Do Men Really Care About Beauty?


Analyst Insight By Irina Barbalova Global Head of Beauty and Personal Care



As the beauty industry enters the pre-holiday season with timid expectations for the sales performance of the last quarter, all eyes are on those vibrant categories which have generated momentum in the past year. Alongside star performers such as nail polish and, unsurprisingly, anti-agers, men’s grooming has once again come to the spotlight and seen a flurry of activity both in terms of increased marketing and advertising efforts, as well as many brands expanding their product ranges with more targeted offerings. Seemingly recession-proof, the male grooming category has demonstrated a consistent performance throughout the recent years of economic instability, having increased its global revenues by an average of 6% per annum since 2006, to reach close to US$33 billion in 2011.

While the market is still marginally skewed towards men’s shaving (51% of the total category in 2011), the landscape is gradually changing, with men’s toiletries predicted to take over in 2013 and contribute double the revenue of men’s shaving in the period between 2012 to 2016. Deodorants still lead toiletries in absolute value terms, with large reliance on Latin America, however skin care has proven the most dynamic, putting up double digit growth in five consecutive years and adding an extra US$2 billion to the global beauty market since 2006.Male grooming habits across the world are certainly not homogenous, with Asian men having a definitive preference for skin care products, while Brazilian men’s spend on deodorants not only tops the world but represents double that of North America. One common factor that defines category dynamics, however, is the fact that men, either urged by employment instability or greater media impetus or other, are finding the activity of looking after their appearance and adopting a beauty routine ever more appealing. This has coincided with the release of numerous new products at different price points, from male-targeted shampoos, to men’s specific eye treatments and even Blemish Balm creams and concealers, inspired from the female market.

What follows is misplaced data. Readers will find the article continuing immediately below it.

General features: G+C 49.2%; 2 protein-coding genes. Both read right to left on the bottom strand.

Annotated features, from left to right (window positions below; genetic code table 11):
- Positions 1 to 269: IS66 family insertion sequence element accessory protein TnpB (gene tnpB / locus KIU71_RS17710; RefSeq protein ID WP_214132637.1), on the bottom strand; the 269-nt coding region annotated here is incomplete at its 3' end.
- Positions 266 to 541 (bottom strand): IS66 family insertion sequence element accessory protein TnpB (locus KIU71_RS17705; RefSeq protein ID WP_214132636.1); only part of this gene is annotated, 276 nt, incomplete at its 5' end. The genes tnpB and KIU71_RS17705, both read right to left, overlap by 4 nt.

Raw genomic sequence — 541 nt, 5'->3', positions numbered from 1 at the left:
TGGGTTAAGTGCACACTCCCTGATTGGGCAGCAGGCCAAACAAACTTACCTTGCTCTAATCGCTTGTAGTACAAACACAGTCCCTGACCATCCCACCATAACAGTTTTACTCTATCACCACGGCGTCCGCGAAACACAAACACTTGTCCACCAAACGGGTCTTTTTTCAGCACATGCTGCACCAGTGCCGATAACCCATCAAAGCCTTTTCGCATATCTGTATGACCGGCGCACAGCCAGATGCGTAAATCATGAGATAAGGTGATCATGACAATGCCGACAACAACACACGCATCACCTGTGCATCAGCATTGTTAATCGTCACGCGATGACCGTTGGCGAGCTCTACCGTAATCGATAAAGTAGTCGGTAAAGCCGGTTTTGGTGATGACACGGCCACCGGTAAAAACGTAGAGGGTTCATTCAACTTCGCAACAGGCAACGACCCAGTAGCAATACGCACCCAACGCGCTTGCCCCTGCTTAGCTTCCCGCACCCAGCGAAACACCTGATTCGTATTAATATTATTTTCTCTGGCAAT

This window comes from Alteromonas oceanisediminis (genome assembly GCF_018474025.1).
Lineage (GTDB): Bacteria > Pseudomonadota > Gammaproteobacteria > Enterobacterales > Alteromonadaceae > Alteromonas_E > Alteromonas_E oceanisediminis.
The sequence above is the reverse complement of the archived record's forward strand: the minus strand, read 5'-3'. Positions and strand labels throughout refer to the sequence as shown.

Whether a significant proportion of men are prepared to search for and spend on such products, enough to swivel the category into a double-digit growth curve, is yet to be witnessed. Nonetheless, there are some parallels to be drawn with other associated consumer industries, which indicate a shift in consumption patterns. Looking at men’s apparel, the market is undergoing a marked revival and outpacing growth of its female counterpart; just as rapid-growth markets such as South Korea and China are seeing stronger per capita spend in men’s designer outerwear compared to that of women’s. Maybe unsurprisingly, the same markets also rank highest in men’s skin care expenditure. So while not a true testament, some clear assumptions are safe to be made as to the changing buying habits and attitudes towards fashion and beauty among men, particularly in the premium segment.

Furthermore, revenue growth opportunities in men’s grooming go far beyond traditional products. As a recent Euromonitor International survey among young men aged 15-29 suggests, the key factor to a happy life is “being healthy”, but more interestingly over a third of those interviewed confirmed that among other health related activities they take supplements at least once a week. The scope to innovate and diversify in the health and wellness environment, both among beauty players, as well as food and drink manufactures is immense and one to be explored. There is still much untapped potential to develop ingestible products, be it fortified drinks or dietary supplements with additional beauty attributes, and more importantly those that target specific concerns, such as hair loss, problem skin or weight loss. Multi functionality and proof of high efficacy in such propositions should be key, as these would tend to be the main characteristics that men expect from a product.


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